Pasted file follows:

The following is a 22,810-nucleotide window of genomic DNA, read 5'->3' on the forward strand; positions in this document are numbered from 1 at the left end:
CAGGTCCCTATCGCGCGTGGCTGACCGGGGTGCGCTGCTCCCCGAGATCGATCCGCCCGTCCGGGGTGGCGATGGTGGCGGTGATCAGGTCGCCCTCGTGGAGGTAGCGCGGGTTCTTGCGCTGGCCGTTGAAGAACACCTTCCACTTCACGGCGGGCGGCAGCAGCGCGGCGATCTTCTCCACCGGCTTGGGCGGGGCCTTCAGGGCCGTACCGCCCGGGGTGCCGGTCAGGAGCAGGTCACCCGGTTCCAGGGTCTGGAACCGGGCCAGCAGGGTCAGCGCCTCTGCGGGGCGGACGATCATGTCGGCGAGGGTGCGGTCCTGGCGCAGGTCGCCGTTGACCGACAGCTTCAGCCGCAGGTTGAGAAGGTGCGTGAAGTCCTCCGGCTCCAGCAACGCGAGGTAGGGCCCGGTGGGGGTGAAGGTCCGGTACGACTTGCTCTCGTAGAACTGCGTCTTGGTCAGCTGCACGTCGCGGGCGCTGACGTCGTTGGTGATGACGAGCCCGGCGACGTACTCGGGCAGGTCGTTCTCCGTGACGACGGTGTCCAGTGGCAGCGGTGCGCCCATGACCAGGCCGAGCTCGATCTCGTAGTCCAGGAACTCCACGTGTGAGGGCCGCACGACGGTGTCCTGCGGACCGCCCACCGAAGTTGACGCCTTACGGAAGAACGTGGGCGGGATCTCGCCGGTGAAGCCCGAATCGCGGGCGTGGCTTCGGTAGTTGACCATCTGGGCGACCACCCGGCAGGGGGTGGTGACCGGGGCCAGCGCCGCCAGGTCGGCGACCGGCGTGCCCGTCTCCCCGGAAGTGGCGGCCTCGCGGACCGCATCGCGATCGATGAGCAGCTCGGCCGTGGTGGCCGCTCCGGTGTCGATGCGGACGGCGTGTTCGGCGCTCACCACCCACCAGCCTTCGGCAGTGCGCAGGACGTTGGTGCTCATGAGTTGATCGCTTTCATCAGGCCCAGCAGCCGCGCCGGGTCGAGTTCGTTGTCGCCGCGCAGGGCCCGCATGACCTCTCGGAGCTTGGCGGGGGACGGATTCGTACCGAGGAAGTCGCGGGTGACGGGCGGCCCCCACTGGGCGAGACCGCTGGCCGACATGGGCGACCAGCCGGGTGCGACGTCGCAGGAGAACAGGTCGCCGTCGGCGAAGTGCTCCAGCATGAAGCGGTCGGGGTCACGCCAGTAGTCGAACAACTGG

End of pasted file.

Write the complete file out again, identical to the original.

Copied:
The following is a 22,810-nucleotide window of genomic DNA, read 5'->3' on the forward strand; positions in this document are numbered from 1 at the left end:
CAGGTCCCTATCGCGCGTGGCTGACCGGGGTGCGCTGCTCCCCGAGATCGATCCGCCCGTCCGGGGTGGCGATGGTGGCGGTGATCAGGTCGCCCTCGTGGAGGTAGCGCGGGTTCTTGCGCTGGCCGTTGAAGAACACCTTCCACTTCACGGCGGGCGGCAGCAGCGCGGCGATCTTCTCCACCGGCTTGGGCGGGGCCTTCAGGGCCGTACCGCCCGGGGTGCCGGTCAGGAGCAGGTCACCCGGTTCCAGGGTCTGGAACCGGGCCAGCAGGGTCAGCGCCTCTGCGGGGCGGACGATCATGTCGGCGAGGGTGCGGTCCTGGCGCAGGTCGCCGTTGACCGACAGCTTCAGCCGCAGGTTGAGAAGGTGCGTGAAGTCCTCCGGCTCCAGCAACGCGAGGTAGGGCCCGGTGGGGGTGAAGGTCCGGTACGACTTGCTCTCGTAGAACTGCGTCTTGGTCAGCTGCACGTCGCGGGCGCTGACGTCGTTGGTGATGACGAGCCCGGCGACGTACTCGGGCAGGTCGTTCTCCGTGACGACGGTGTCCAGTGGCAGCGGTGCGCCCATGACCAGGCCGAGCTCGATCTCGTAGTCCAGGAACTCCACGTGTGAGGGCCGCACGACGGTGTCCTGCGGACCGCCCACCGAAGTTGACGCCTTACGGAAGAACGTGGGCGGGATCTCGCCGGTGAAGCCCGAATCGCGGGCGTGGCTTCGGTAGTTGACCATCTGGGCGACCACCCGGCAGGGGGTGGTGACCGGGGCCAGCGCCGCCAGGTCGGCGACCGGCGTGCCCGTCTCCCCGGAAGTGGCGGCCTCGCGGACCGCATCGCGATCGATGAGCAGCTCGGCCGTGGTGGCCGCTCCGGTGTCGATGCGGACGGCGTGTTCGGCGCTCACCACCCACCAGCCTTCGGCAGTGCGCAGGACGTTGGTGCTCATGAGTTGATCGCTTTCATCAGGCCCAGCAGCCGCGCCGGGTCGAGTTCGTTGTCGCCGCGCAGGGCCCGCATGACCTCTCGGAGCTTGGCGGGGGACGGATTCGTACCGAGGAAGTCGCGGGTGACGGGCGGCCCCCACTGGGCGAGACCGCTGGCCGACATGGGCGACCAGCCGGGTGCGACGTCGCAGGAGAACAGGTCGCCGTCGGCGAAGTGCTCCAGCATGAAGCGGTCGGGGTCACGCCAGTAGTCGAACAACTGG